Invincible was not found by archaeologists. She was discovered by a local Portsmouth fisherman – Arthur Mack. From the age of seven Arthur had missed out on learning to read and write at school and worked to support his family during the Great Depression of the 1930s instead. He became a ‘mudlark’, collecting pennies tossed into the muddy shallows of Portsmouth Harbour by passers-by.
Arthur had long had a special connection with the sea. As a self-employed fisherman he was used to relying on his luck, but he netted a lot more than fish. Many of his historical finds can be seen today in museums throughout the south of England.
The best find of all
But Arthur’s greatest find is the Georgian warship, HMS Invincible.
On 5 May 1979 Arthur and his friend Melvin Gofton were out in the Solent, hoping for a good catch. They trawled the shallows of the Horse Tail sandbank, halfway between Portsmouth and the Isle of Wight.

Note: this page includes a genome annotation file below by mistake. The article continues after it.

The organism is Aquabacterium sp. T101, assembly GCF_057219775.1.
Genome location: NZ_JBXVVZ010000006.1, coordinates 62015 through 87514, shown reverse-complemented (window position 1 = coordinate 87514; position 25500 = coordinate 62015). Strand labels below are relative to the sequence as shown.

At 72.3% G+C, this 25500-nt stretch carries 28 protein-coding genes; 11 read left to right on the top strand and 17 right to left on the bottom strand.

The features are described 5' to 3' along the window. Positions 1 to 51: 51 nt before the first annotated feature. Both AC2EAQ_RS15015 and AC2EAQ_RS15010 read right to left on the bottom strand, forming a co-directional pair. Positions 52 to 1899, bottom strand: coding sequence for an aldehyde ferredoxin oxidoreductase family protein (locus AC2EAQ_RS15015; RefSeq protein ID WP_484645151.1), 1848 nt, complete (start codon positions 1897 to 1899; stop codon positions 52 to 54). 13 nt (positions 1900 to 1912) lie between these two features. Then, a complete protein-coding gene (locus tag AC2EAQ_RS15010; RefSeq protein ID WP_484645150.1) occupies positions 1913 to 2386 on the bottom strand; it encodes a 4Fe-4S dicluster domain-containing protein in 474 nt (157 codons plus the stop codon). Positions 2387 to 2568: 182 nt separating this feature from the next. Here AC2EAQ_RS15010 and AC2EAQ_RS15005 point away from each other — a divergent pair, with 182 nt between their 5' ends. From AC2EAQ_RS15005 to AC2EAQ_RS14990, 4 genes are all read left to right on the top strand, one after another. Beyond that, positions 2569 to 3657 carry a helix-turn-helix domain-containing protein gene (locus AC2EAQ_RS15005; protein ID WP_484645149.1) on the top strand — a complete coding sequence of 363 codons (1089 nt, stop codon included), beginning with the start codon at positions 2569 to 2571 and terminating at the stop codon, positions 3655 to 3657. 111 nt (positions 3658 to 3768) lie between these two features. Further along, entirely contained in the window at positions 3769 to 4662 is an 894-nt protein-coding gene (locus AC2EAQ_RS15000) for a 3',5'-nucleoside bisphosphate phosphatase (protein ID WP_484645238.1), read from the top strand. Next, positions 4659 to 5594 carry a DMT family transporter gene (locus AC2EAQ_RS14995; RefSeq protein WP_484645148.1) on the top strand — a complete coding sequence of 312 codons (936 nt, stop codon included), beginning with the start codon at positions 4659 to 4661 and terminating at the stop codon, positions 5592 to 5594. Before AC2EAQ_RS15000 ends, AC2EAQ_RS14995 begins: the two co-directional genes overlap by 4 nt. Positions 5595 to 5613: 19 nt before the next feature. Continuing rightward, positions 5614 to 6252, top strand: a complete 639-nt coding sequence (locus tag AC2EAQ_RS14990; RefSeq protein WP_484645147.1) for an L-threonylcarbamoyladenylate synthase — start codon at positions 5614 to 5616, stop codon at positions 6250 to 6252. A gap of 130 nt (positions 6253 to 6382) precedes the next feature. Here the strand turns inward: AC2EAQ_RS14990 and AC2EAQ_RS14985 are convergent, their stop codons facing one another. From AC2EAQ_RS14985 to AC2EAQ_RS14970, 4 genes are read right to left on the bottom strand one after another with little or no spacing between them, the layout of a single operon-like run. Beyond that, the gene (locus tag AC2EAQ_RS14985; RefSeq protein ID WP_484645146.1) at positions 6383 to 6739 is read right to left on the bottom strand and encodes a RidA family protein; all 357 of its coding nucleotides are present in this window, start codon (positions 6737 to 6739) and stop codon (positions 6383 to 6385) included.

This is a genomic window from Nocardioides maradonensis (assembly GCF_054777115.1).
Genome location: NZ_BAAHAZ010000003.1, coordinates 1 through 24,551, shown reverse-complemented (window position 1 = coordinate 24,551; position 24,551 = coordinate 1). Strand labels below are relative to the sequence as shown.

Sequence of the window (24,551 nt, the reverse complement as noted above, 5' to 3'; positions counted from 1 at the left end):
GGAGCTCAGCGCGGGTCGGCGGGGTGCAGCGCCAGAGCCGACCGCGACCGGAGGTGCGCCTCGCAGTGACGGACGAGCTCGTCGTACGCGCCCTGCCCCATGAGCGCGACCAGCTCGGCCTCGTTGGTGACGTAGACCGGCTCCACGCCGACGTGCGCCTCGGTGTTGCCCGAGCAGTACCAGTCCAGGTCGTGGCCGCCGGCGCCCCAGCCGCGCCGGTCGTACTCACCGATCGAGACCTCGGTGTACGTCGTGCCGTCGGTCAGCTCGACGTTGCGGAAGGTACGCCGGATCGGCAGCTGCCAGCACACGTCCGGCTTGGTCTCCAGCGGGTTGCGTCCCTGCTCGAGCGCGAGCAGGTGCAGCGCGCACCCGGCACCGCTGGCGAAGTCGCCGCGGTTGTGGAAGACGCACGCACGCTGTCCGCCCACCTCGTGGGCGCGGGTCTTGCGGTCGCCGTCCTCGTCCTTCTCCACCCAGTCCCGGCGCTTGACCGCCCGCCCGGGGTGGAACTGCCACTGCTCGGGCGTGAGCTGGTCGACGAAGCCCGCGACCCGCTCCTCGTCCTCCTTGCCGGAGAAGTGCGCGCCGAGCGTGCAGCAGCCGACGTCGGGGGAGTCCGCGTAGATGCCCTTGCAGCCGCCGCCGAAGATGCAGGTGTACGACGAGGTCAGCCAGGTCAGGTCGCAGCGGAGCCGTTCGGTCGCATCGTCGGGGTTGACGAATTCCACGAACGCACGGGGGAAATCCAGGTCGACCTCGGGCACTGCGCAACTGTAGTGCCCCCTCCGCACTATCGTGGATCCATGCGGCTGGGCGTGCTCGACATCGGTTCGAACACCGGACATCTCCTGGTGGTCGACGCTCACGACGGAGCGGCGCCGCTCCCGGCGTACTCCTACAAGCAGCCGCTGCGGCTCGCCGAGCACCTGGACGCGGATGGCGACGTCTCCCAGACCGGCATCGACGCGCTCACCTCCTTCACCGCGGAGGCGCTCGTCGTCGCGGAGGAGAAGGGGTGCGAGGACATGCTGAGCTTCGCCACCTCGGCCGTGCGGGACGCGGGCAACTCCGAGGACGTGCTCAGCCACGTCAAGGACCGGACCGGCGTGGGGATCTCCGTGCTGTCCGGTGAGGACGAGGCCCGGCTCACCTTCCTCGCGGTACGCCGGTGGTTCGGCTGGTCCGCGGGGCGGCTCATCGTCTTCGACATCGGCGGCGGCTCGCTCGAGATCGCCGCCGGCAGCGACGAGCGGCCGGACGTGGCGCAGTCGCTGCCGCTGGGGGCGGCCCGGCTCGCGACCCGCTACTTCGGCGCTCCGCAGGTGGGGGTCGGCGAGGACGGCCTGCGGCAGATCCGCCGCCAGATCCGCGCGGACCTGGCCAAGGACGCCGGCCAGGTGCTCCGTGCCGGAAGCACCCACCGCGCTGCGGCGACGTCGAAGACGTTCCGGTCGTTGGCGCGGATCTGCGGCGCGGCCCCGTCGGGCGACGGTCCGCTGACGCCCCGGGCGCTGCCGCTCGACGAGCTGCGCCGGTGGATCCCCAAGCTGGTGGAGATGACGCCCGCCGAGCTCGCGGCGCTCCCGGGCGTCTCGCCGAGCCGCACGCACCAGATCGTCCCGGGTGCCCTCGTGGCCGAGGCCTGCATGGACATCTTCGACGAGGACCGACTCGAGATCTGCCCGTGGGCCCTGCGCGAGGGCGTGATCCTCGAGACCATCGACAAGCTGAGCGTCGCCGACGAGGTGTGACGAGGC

Suddenly, without warning, their net snagged on something below the surface, jarring their boat to a sudden halt. They hauled in the trawl and tangled among the torn fishing nets were large pieces of timber with wooden pegs and iron fasteners. Arthur was intrigued.
Back to find more
Curious to learn what had snagged their net, Arthur asked his old friend John Broomhead, a diver, to help him investigate. Arthur took John and fellow diver Jim Boyle out to the site of his discovery. The men found a vast row of enormous, tooth-like timbers sticking out of the seabed, about 60 metres long.
Back to work it out
The men had no idea what they’d found. Their best guess was a collapsed pier or jetty that had washed out to sea and sank. But two years of archaeological excavations and archival research revealed it to be a history-changing discovery. This was none other than the wreck of HMS Invincible – the Royal Navy’s best mid-eighteenth-century warship.
The important find motivated Arthur to teach himself to read and write, and to learn to dive, so he could discover the history of the famous ship he’d helped uncover from the depths.